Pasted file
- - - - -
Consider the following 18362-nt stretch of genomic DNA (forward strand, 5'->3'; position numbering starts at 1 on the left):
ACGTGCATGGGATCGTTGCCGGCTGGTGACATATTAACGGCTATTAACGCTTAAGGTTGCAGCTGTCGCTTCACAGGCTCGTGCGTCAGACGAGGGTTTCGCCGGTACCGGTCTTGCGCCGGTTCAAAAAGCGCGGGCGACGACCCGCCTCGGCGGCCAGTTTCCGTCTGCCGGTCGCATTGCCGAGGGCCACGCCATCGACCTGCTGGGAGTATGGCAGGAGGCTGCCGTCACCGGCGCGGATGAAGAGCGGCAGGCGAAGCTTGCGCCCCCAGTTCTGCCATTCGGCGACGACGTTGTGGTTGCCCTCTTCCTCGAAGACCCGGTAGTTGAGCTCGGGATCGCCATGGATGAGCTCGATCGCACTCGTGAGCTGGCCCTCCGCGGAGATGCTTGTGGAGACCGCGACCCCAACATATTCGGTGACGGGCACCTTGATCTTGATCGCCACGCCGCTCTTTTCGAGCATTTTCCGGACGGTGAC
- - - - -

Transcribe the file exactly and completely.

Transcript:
Consider the following 18362-nt stretch of genomic DNA (forward strand, 5'->3'; position numbering starts at 1 on the left):
ACGTGCATGGGATCGTTGCCGGCTGGTGACATATTAACGGCTATTAACGCTTAAGGTTGCAGCTGTCGCTTCACAGGCTCGTGCGTCAGACGAGGGTTTCGCCGGTACCGGTCTTGCGCCGGTTCAAAAAGCGCGGGCGACGACCCGCCTCGGCGGCCAGTTTCCGTCTGCCGGTCGCATTGCCGAGGGCCACGCCATCGACCTGCTGGGAGTATGGCAGGAGGCTGCCGTCACCGGCGCGGATGAAGAGCGGCAGGCGAAGCTTGCGCCCCCAGTTCTGCCATTCGGCGACGACGTTGTGGTTGCCCTCTTCCTCGAAGACCCGGTAGTTGAGCTCGGGATCGCCATGGATGAGCTCGATCGCACTCGTGAGCTGGCCCTCCGCGGAGATGCTTGTGGAGACCGCGACCCCAACATATTCGGTGACGGGCACCTTGATCTTGATCGCCACGCCGCTCTTTTCGAGCATTTTCCGGACGGTGAC